How Buildings Learn by Stewart Brand is a really great read about the underlying processes that govern the evolution of buildings over time.
Architects offered themselves as providers of instant solutions, and only the look of a building gives instant gratification.
In the 1980's, 80 percent of the ever-growing post-construction claims against architects were for leaks. Domes leaked, always. Worst of all, domes couldn't grow or adapt. What's good about 90-degree walls: they don't catch dust, rain doesn't sit on them, easy to add to; gravity, not tension holds them in place. We are 90 degrees to the earth.
The specious old-box is old because it is profoundly adaptive.
Instead of steady accumulation, the business of contemporary architecture is dominated by two instants in time. One is the moment of go-ahead...The other is the moment of hand-over.
All the design intelligence gets forced to the earliest part of the building process, when everyone knows the least about what is really needed. A lot of the time now you see buildings that look exactly like their models. That's when you know you're in trouble.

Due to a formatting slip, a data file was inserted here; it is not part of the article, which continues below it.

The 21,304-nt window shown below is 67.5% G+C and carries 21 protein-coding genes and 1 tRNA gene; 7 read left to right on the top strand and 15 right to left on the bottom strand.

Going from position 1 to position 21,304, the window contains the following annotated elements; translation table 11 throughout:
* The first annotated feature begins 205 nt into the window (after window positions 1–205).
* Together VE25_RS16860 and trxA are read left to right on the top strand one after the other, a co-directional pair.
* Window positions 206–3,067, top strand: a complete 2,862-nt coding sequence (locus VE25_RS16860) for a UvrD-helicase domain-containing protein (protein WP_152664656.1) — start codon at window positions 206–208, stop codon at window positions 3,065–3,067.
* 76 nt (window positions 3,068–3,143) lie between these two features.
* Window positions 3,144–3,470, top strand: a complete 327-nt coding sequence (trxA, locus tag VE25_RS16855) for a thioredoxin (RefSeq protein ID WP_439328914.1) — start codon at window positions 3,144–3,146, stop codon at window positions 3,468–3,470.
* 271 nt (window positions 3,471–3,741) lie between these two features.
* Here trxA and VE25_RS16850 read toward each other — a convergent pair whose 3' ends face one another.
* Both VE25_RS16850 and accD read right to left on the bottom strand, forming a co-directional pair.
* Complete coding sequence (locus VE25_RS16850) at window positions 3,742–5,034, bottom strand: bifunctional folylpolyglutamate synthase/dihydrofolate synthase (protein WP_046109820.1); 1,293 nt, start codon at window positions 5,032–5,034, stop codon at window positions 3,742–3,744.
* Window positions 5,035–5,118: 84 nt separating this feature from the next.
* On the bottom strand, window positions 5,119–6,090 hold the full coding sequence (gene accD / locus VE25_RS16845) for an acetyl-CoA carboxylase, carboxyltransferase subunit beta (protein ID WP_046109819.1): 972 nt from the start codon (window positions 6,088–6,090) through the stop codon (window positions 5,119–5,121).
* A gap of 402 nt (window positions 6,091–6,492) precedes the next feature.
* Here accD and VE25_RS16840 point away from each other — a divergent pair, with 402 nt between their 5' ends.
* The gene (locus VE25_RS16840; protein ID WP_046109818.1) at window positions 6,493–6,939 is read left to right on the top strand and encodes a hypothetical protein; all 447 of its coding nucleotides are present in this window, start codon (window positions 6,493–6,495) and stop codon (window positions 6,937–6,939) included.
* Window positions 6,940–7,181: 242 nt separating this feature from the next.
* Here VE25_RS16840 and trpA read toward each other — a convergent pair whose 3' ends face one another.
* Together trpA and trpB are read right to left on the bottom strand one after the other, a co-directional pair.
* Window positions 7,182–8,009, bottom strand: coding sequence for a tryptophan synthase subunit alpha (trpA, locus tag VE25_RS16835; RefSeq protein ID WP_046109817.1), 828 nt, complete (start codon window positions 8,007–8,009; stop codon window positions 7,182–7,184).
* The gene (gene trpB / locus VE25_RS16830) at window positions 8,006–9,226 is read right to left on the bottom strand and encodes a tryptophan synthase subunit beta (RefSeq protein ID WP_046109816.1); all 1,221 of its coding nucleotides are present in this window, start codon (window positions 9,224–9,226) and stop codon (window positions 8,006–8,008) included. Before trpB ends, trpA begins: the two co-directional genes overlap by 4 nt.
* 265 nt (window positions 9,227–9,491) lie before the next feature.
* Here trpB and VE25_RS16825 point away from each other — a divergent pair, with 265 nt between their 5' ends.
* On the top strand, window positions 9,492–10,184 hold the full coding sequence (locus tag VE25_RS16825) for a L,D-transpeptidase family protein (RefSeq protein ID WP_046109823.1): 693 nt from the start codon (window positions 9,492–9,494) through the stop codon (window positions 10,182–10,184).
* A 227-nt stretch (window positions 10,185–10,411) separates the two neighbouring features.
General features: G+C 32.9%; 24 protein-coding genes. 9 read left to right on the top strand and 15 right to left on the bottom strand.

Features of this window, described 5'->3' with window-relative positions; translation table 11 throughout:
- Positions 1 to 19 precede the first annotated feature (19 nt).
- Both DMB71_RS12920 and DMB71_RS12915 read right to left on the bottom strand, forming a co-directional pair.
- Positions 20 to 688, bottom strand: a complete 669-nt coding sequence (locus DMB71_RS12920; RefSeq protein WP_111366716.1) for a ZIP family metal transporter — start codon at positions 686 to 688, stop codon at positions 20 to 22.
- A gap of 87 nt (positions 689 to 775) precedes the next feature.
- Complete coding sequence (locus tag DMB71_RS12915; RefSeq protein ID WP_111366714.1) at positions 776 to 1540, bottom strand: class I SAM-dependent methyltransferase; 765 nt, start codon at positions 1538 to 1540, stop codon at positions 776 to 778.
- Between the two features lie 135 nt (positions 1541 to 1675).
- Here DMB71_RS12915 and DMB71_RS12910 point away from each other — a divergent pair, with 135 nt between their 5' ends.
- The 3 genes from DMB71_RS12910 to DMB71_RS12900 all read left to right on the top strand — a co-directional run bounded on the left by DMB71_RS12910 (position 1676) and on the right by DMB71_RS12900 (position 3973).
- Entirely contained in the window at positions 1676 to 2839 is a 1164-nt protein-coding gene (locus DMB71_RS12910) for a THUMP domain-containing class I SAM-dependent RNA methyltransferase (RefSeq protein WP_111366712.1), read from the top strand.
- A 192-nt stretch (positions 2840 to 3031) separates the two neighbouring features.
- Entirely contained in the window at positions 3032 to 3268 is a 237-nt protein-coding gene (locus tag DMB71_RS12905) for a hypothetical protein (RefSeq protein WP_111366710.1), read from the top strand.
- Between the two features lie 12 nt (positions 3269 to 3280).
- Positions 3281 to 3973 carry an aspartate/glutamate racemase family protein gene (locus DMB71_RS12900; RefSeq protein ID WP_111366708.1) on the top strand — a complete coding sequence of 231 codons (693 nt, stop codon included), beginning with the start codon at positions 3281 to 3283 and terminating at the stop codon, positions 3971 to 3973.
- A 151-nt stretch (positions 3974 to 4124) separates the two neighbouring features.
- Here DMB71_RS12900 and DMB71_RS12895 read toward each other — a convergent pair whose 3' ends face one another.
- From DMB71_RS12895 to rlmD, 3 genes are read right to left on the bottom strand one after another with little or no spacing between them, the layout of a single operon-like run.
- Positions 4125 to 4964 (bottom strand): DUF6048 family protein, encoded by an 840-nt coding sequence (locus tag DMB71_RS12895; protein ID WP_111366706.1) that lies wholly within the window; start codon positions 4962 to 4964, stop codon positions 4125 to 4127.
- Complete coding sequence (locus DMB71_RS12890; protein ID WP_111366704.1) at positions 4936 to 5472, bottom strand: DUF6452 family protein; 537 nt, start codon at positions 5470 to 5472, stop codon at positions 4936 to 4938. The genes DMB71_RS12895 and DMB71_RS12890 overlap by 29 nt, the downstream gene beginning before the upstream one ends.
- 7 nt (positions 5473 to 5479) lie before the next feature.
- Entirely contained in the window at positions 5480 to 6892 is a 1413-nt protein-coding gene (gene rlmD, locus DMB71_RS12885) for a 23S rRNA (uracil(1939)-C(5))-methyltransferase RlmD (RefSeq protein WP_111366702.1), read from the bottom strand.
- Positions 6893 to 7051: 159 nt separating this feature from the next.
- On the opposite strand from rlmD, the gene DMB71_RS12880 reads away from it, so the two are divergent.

There is real misunderstanding about whether buildings are something dynamic or something static.
Architects think of a building as a complete thing, while builders think of it and know it as a sequence.
The race for finality undermines the whole process. In reality finishing is never finished.
Unchallenged practices persist for decades.
Admiration is from a distance and brief, while love is up close and cumulative.
The needed conversion is from architecture based on image to architecture based on process.